When one side has overwhelmingly more terrorists than the other, including state support for suicide bombers, the right-wingers take the side with the fewer terrorists, while the left-wingers point to one or two counterexamples and say the two are "morally equivalent". Using such logic, the US may be judged to be morally equivalent to al Queada, since the US has had some domestic terrorists, such as in the Oklahoma City bombing. StuRat 01:07, 7 January 2006 (UTC)
One or two counterexamples? Let's talk totals. Since Sept 2000, 123 Israeli and 704 Palestinian children have ben killed. There are overwhelmingly more Palestinian civilian casualties (not only among children). I don't believe in eye-for-an-eye mentality. Both sides share in the blame. But the fact that you apparently aren't prepared to accept that Israel has at least equal blame here either means that you are uninformed or devoid of basic compassion. Or are you really prepared to make the argument that Israeli children are "more innocent" than Palestinian ones? --BluePlatypus 01:39, 7 January 2006 (UTC)
The Palestinian children are more stupid perhaps, as when they throw stones at tanks, intermixed with armed gunmen firing at the tanks, instead of taking cover. Confronting armed troops instead of doing what they say results in most of those casualties, not suicide bombers against Palestinians. And yes, I think somebody throwing a stone is more guilty of inciting violence than somebody eating pizza at a restaurant. StuRat 01:44, 7 January 2006 (UTC)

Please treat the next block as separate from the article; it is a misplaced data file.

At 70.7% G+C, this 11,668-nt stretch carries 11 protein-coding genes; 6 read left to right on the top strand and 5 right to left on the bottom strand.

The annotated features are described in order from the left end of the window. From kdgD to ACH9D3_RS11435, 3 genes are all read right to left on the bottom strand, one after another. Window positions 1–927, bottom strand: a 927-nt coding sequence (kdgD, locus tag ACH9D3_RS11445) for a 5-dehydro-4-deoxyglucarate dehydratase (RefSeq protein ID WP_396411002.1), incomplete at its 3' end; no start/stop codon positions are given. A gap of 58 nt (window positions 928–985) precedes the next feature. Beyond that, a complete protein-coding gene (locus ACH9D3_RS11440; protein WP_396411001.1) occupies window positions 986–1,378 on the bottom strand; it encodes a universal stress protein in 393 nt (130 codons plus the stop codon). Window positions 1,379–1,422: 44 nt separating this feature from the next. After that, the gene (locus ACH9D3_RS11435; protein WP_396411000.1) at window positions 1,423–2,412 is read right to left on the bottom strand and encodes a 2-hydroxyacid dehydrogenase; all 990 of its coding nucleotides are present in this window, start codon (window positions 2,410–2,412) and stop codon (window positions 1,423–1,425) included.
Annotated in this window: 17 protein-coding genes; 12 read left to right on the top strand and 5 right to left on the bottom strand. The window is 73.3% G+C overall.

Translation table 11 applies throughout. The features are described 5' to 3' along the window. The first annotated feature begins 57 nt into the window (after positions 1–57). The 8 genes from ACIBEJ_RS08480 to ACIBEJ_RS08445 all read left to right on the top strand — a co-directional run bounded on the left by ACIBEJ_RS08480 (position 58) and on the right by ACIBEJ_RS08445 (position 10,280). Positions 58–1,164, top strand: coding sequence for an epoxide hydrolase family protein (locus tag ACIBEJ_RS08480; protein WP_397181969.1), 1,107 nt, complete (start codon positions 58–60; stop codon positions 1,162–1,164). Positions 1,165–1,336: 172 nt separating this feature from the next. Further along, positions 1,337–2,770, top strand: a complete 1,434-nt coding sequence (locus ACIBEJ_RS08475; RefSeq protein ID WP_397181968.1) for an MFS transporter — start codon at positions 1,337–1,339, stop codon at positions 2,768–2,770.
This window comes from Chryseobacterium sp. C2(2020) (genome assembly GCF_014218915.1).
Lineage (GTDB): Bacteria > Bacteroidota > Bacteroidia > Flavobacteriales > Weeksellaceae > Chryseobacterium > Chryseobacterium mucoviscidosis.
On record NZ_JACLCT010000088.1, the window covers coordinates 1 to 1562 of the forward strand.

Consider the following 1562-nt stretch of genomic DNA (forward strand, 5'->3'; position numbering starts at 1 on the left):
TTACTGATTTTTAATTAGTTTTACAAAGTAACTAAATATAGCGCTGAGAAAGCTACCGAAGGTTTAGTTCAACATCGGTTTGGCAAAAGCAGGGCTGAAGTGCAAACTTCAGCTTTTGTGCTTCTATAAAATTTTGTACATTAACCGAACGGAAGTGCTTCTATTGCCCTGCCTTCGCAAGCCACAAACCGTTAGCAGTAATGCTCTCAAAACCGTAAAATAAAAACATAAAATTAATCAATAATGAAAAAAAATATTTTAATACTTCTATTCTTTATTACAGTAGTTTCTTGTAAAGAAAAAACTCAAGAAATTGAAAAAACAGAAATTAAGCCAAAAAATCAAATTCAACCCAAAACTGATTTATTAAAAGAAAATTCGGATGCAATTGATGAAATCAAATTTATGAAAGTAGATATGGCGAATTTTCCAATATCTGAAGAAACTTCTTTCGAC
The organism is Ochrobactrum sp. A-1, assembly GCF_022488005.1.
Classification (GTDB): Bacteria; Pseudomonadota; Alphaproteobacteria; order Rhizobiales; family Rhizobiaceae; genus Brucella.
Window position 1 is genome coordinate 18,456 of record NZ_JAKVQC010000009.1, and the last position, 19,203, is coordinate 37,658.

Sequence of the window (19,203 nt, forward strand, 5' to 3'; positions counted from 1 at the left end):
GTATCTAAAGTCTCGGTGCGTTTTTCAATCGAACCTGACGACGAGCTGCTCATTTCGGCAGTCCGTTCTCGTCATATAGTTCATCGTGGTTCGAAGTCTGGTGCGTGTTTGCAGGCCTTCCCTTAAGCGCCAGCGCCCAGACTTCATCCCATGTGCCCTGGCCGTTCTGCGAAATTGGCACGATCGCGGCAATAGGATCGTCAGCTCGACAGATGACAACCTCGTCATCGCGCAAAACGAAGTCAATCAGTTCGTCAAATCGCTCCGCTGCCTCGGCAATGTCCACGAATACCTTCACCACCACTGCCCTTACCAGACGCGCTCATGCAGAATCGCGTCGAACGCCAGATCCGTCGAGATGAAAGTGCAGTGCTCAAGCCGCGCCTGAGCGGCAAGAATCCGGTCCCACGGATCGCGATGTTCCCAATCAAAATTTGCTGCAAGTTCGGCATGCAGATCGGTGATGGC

An interesting article: [15] --Fangz 00:12, 7 January 2006 (UTC)
This is indeed an interesting question. As other comments have pointed out, it is not as simple as left vs. right. In the U.S., few people in the political mainstream are anti-Israel to the extent that many people in Europe are. But even within countries, there is a clear right-left division on the Israel issue. In America, publications like The Progressive and The Nation are pro-Palestinian, while much of the Christian Right is more Zionist than the Israelis themselves. In Norway, the conservative Progress Party is pro-Israel, while the Socialist Left is anti-Israel. You can see the same trends in Canada (Stockwell Day vs. Svend Robinson) or Britain (David Cameron vs. George Galloway).